In a sense I am selfishly doing this for my own benefit simply to plug the many gaps that exist in my knowledge and to satisfy the arguments that have been going on in my head for the best part of this century.So in a sense, this piece is a performance in which Jeremy spends time with his guests, learning and traveling together. And it was the representation of this performance, not the opportunity for dialogue, that captivated me. I both enjoyed and learned from the road videos, the diaries, and the interactions among the travelers.
Watching the videos, I reconceived the exhibit as a transparent "making of" for an unstructured documentary rather than an end into itself. And this challenges my long-held passion for involving visitors in the behind-the-scenes and the process. Visiting It Is What It Is, the exhibit, was dull and off-putting. I had a bad experience. But I loved watching the curated cultural products of the exhibit. Does this mean that I didn't want to see the process and only the product? Or am I just frustrated that they sold the exhibit as a dialogue product, an experience unto itself, when the real product was a performance?
Monday, August 10, 2009
I've spent the last two weeks working on the third chapter of my book about network effects of social participation. This can be an incredibly technical topic, as it focuses on the ways that platforms (online, exhibits, museums) can harness the individual activities of many visitors and create meaningful experiential outputs that connect people to each other. And it's brought me back to a blog post I wrote a year ago about the Science Museum of Minnesota's Race: Are We So Different? exhibition.
Race is a remarkably social exhibit; visitors spend a lot of time pointing things out to each other and talking about them. Paul Martin, VP of Exhibits at SMM, took several photos of people in the exhibition over its run, and he noted something strange: there was an incredibly high percentage of photos in which someone was pointing at an exhibit label, artifact, or component. In many cases people were pointing at things that were simple in design and form--quotes, statistics, facts and figures. But the content was so remarkable that visitors felt the need to just to consume it but to point it out to others.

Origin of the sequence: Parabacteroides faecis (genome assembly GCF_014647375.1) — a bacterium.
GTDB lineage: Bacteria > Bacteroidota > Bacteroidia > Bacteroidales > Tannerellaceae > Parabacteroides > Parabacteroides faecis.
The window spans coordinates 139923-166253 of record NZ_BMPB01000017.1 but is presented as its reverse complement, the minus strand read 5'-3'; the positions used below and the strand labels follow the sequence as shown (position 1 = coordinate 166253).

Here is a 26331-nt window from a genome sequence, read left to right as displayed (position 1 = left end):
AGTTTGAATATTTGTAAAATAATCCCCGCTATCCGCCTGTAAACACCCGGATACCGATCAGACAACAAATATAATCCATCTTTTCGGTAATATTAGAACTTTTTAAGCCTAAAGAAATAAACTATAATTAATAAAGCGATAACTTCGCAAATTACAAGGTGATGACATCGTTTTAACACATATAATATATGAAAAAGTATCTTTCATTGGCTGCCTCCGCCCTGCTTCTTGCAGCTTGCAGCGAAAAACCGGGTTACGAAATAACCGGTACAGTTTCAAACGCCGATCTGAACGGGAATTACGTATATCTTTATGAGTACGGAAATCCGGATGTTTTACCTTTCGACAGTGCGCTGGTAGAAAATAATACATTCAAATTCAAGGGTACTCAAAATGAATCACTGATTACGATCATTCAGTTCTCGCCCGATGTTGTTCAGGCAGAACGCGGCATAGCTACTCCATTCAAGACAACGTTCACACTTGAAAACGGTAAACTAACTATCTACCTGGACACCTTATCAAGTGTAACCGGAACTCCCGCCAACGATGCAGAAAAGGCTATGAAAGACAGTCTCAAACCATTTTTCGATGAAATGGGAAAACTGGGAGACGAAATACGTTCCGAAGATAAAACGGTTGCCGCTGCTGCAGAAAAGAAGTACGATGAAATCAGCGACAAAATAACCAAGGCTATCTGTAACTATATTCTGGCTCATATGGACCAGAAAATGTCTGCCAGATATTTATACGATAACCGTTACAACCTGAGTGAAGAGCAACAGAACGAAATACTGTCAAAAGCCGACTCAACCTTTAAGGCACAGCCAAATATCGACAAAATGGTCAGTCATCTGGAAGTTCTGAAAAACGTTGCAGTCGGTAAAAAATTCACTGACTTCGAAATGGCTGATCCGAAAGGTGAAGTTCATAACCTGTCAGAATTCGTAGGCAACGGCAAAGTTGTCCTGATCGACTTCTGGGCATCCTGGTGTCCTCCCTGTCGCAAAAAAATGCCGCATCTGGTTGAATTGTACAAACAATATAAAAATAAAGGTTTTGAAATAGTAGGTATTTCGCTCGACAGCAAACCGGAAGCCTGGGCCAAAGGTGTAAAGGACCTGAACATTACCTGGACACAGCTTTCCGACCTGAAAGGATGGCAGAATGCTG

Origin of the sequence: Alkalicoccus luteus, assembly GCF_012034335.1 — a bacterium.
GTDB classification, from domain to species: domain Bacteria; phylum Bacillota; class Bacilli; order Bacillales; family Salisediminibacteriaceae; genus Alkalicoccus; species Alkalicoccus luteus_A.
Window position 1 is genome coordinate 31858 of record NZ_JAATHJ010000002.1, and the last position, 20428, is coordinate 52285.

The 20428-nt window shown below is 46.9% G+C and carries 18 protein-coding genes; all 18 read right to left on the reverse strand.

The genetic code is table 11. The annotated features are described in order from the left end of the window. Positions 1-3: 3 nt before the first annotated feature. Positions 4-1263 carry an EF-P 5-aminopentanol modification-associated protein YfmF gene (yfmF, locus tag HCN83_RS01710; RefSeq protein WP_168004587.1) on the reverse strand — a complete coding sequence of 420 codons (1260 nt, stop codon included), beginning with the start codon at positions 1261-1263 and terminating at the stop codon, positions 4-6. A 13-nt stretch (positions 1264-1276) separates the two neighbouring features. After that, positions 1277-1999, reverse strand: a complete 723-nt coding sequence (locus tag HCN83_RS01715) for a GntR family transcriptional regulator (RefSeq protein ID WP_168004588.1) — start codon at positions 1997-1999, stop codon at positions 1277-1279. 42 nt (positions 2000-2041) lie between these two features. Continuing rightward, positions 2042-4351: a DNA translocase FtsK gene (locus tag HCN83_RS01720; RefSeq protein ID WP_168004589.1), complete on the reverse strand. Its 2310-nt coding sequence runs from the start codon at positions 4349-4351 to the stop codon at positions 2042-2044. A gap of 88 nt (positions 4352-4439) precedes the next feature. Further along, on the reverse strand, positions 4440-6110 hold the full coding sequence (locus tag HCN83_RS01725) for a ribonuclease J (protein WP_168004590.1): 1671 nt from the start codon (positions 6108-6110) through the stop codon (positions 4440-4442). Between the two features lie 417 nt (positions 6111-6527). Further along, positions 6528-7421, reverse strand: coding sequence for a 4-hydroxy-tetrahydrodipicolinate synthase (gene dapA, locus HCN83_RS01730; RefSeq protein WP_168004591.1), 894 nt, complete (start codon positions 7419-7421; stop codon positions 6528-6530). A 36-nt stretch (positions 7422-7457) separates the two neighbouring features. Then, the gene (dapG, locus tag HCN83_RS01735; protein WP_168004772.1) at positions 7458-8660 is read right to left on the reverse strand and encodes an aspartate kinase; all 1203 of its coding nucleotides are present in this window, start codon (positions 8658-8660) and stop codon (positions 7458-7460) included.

When I wrote about this in 2008, I focused on the question of how to design exhibits to be optimized for "pointiness." But now, I'm looking at the story of visitors pointing in Race in a different way: as a low-tech example of a socially networked platform.
The Complexities of Socially Networked Museum Platforms
How do you design physical infrastructure that ties individuals together in meaningful ways? Designing exhibitions, or whole institutions, that operate on socially networked principles is incredibly difficult. It requires that each individual have a personalized profile that evolves with her growing relationship with the institution. It requires that the profiles of each visitor be networked in some common system with rules for how different profile items interrelate. And then it requires an output mechanism that helps visitors physically connect to the people and experiences with which they have network affinity. Throw in the real-time nature of a museum visit, visitors' reticence to participate socially in the museum, and archaic data systems, and this may sound downright impossible.
But designing an entire museum that functions this way probably isn't your goal. The goal is more likely to promote social learning, participation by visitors, and interpersonal exchange around museum content. And with these goals in mind, there are low-tech ways to perform or simulate every component of a socially networked platform, many of which are more effective than their high-tech counterparts.